Cascade Crest is a race that Linda’s been trying to get me to do for quite a few years now. The only reason I hadn’t yet targeted it was due to the timing surrounding UTMB. Having gotten sick in France last summer and failing miserably in my attempt at a top ten finish I was starting to wonder if it were possible to direct a high level and highly stressful event just a few weeks before a big goal race. Cascade Crest was an experiment in timing as much as a test of fitness and resolve. Given that the start/finish is all but a six hour drive from our door in North Vancouver there was little to lose, at least in terms of the financial investment surrounding international travel.

Race morning came early, though with a 10am start time it’s quite a civil environment. The CCC (Cascade Crest Classic) has a strong family feel to it, especially for us given that Linda is from Washington and has run the race herself before. The RD, Rich White was in Linda’s wedding party and most of the aid station captains and volunteers are good friends of ours. We arrived on site about an hour early and simply got wrapped up in social hour, which is quite pleasant in contrast to the stress that normally prefaces such endeavors. In hindsight, I realized that I only drank a few cups of coffee prior to the 10am start, as in no water, no other fluids and a very slight breakfast. Fatigue and dehydration were about to become the themes of the day.

That National Anthems were sung and off we went. A competitive field had gathered which included pre-race favorite and recent 2nd place Western States finisher Seth Swanson (15h19m!). In all honesty, my goals going into CCC were to shoot to better the course record time of 18h27m (Rod Bien) while also recognizing that barring injury, Seth was sure to better this mark himself. Secondary goals included shooting for sub 18 hours and attempting to be within fifteen minutes of Seth with twenty miles to go.

Go Time

After a few flat and easy miles the race climbs over 3000ft through Tacoma Pass. I told myself going into this race that I’d be certain to start off slow and easy and I’d successfully done just that over the first sixty minutes. Seth was leading away with Matt Hart in 2nd and myself, feeling comfortable in 3rd. A pack of runners including Phil Shaw (former winner), Jeff Hashimoto and Andy Reed trundled along just behind us.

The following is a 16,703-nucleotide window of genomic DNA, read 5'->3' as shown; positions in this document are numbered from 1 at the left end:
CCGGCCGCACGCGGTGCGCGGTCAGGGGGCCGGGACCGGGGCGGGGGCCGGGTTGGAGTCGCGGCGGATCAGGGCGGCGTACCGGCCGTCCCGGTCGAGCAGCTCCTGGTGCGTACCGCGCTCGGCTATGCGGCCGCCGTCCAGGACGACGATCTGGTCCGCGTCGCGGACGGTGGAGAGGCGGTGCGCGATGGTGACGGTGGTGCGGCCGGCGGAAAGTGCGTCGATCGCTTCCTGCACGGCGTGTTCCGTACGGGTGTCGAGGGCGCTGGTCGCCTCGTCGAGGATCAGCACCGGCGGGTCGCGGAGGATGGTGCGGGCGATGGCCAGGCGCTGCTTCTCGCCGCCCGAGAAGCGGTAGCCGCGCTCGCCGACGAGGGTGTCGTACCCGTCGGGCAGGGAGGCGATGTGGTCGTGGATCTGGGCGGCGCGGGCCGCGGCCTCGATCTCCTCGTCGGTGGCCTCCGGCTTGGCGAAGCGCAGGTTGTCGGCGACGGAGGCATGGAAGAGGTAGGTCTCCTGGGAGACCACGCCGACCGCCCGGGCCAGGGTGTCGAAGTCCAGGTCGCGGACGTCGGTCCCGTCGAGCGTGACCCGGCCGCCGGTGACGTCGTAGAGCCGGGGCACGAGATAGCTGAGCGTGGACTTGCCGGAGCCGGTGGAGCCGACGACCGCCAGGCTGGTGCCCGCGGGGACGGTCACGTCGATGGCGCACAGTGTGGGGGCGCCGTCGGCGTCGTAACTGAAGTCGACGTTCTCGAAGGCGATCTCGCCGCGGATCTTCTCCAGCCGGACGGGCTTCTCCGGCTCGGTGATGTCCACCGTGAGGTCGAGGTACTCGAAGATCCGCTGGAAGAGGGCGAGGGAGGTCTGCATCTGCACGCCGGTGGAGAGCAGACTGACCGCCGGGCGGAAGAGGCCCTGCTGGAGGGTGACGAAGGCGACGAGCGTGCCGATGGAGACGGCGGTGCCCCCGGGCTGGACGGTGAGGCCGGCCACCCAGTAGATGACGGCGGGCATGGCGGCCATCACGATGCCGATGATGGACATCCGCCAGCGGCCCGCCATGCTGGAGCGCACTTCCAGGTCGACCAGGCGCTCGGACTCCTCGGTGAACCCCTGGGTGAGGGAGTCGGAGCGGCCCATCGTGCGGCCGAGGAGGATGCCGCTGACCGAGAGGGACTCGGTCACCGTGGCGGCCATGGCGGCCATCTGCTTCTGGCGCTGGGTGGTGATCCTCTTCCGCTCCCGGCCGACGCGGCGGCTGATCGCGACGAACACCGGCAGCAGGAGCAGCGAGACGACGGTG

Two and a half hours passed without issue. I’d let Seth and Matt pull away slightly as I stuck to my “take it out super easy strategy” and I found myself running alone in 3rd. We started into what appeared to be our first sizeable descent and it was evident very quickly that things were off, way off. My legs started cramping up. It was a warm, sunny day with temps getting up into the thirties, but it was also the end of August and I’d been running in these temps all summer long. It was mid-day and the sun was beating down, but this was very abnormal pain. I started the self-assessment, where had I gone wrong? What did I f#$k up already? I knew beyond a shadow of a doubt that I hadn’t take it out too hard. I was on top of my calories and fluids. Was it just pure fatigue from the weeks leading into the race? I had no idea, but I went about rectifying it in the only way I could, I slowed down further and ate more.

By three and a half hours in it had only gotten worse as my legs were fully seizing up on me. I’d only had this happen to me during a race twice before, in the 2009 Western States 100 and the 2011 CSP115 in Spain. At Western I was 80 miles in and at CSP I was half way to the 115km finish line. In both instances I sucked it up and walked my ass to the finish line. In both races race day temps were pushing 40 degrees.

I was now forced into a full walk on any downhill terrain as my legs were completely tweaking out on me. I could power-hike uphill just fine but could not run uphill. Flat terrain was runnable but not without shooting pain in my quads. WTF was going on?

Stampeded Pass is at mile 33 / kilometer 55 and I was death marching my ass there with what seemed to be a certain DNF awaiting me. This angered me to no end. I had DNF’d UTMF back in April with a foot injury and UTMB one year prior after falling sick on race day. Prior to that I’d never DNF’d a 100 miler in my life and for a brief period in time I was convinced I never would quit on myself in a 100 mile race, yet here I was, about to quit for the third time in my last four 100s. There wasn’t a monkey on my back; there was an ape that had me in a headlock. How could I be so weak? What has happened to my resolve? Who am I and what’s happened to character I used to know as being stubborn and tough enough to finish anything no matter the cost? Why, just why?

As I slogged my way towards Stampede runners started streaming past me. Canadian Andy Reed was first to do so and I patted him on the back and told him to have a great run and to make Canada proud. The towel had been tossed. My day was done and the self-loathing had already begun.

“I’m done with this sport. I suck at this. I’m too old for this shit. I’m a quitter and I’m okay with it.”

“Are you Gary? Are you really? Does any of this sit well with you?”

“F#$K no, of course not!”